Anyway, anyone from a big family can relate to this book (and if you didn't grow up in a big family, you'll wonder, "is it really like that," and yes, it is). By the end of the book, there are seven children, and each one has a favorite food (pink lemonade for Lucy, homemade applesauce for Jack, etc.). Mrs. Peters is simply frazzled by the end, trying to meet the demands of all her "darling little Peters." I can well remember my own mom telling us that she was not a short-order cook when we would make similar requests.

There is one illustration that I particularly love: Mrs. Peters is at her wit's end, and the house is an absolute disaster: overflowing bread coming out of the oven, folded (and unfolded) laundry on the kitchen table, dirty dishes just looks so real.

The book has a very sweet, very clever ending, which I won't spoil here, but needless to say, this is a book I would highly recommend. Five stars all the way.

5. Eating the Alphabet and Planting a Rainbow, Lois Ehlert
These are two books that, I'll admit, I'm a little surprised Aaron likes so much.

The first one, Eating the Alphabet, showcases each letter of the alphabet by showing every fruit and vegetable beginning with the showcased letter. Some letters, like "P," have four pages filled to the brim with yummy produce. Some letters, like "X," get less than half a page because, honestly, can you think of any fruit or vegetable that begins with "X"? (Well, there's one...xigua...a type of watermelon grown in China; now you know.)

The second book, Planting a Rainbow, goes through the process of planting a flower garden: planting the bulbs, buying the seeds, watering the plants, and enjoying beautiful bouquets of blossoms.

I guess my surprise comes because I never suspected Aaron to have a fascination with swiss chard or papaya or artichokes. I didn't know he would love zinnias and tulips and marigolds.

So, in Aaron's love for these books, I have to give Lois Ehlert ALL the credit. Her illustrations are so bold and bright, without any unnecessary detail. Some artists you love for their lifelike depictions, for all the little things they can pack onto a page. Lois Ehlert is the opposite. You love her for all the things she chooses not to include and for her use of bold shapes and solid colors, with limited shading and shadows.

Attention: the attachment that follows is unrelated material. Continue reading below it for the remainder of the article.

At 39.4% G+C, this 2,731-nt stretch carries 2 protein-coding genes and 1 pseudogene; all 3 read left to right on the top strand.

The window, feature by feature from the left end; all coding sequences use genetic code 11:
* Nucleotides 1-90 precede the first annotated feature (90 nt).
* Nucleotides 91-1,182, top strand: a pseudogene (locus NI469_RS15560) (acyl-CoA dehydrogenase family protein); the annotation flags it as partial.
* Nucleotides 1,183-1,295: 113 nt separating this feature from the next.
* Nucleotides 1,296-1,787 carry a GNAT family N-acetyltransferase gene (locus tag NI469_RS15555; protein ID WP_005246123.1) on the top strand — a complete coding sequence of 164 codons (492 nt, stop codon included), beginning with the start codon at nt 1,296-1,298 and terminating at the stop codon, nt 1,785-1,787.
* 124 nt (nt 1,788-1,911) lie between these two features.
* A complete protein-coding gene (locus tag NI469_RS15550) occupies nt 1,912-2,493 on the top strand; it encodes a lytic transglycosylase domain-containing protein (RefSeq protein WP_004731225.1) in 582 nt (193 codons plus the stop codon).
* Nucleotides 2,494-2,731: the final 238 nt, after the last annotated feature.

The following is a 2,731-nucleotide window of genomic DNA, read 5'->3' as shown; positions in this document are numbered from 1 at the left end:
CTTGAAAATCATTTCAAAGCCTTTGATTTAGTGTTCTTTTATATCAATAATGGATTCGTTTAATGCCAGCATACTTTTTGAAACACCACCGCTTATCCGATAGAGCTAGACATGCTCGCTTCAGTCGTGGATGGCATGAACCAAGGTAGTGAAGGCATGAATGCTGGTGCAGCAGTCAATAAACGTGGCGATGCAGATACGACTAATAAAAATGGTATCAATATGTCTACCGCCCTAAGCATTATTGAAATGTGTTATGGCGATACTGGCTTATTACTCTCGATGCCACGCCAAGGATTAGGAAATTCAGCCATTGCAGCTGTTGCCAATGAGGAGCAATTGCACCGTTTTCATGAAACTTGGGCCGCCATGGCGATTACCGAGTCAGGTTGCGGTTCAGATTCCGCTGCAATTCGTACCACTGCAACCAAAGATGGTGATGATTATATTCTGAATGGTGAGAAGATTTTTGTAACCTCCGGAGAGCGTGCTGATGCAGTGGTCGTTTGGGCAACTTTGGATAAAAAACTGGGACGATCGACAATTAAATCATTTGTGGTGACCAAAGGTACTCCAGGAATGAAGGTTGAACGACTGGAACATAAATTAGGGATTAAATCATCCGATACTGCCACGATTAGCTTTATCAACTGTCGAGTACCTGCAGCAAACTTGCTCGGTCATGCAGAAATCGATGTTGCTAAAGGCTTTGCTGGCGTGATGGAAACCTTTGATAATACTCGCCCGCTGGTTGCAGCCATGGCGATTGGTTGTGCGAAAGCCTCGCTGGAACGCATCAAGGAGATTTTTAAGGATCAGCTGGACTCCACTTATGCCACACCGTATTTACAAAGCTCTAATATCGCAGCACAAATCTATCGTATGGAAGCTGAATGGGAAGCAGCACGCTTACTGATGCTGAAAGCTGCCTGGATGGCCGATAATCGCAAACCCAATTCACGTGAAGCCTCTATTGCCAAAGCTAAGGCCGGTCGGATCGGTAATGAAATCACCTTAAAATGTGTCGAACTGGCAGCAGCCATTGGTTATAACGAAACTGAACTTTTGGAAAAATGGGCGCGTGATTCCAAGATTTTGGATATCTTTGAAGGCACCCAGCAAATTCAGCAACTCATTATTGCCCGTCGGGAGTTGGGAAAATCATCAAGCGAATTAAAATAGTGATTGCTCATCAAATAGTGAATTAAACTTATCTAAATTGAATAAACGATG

And just as a random fact: we tried swiss chard for the very first time yesterday. It's really not too bad.

6. Good Dog, Carl, Alexandra Day
This has been a family favorite for a long time, but it has recently reclaimed a prominent position in our most-read pile because Max is currently obsessed with dogs. And I think it's his dream to have a dog as his babysitter.

Carl, a Rottweiler I believe, is left in charge of the baby while the mother runs a few errands. Carl is the epitome of a good babysitter: he entertains, feeds, and bathes the baby. Shortly before the mother gets home, Carl cleans up the house and puts everything back in order. The mother finds everything exactly as she left it.

We happen to have a Rottweiler that lives on the other side of our duplex. I'm not thrilled about it. Rottweilers are big, muscular, usually aggressive dogs, and I would never trust one alone with my children. But there's something so lovable and endearing about Carl, so he definitely gives his breed a good face!

1 comment:

  1. Andrew brought seven silly eaters from the school library a whilr back and we all loved it. I thought of you and meant to tell you about it because I knew you would appreciate it. Looks like You beat us to it!


Proudly designed by Mlekoshi playground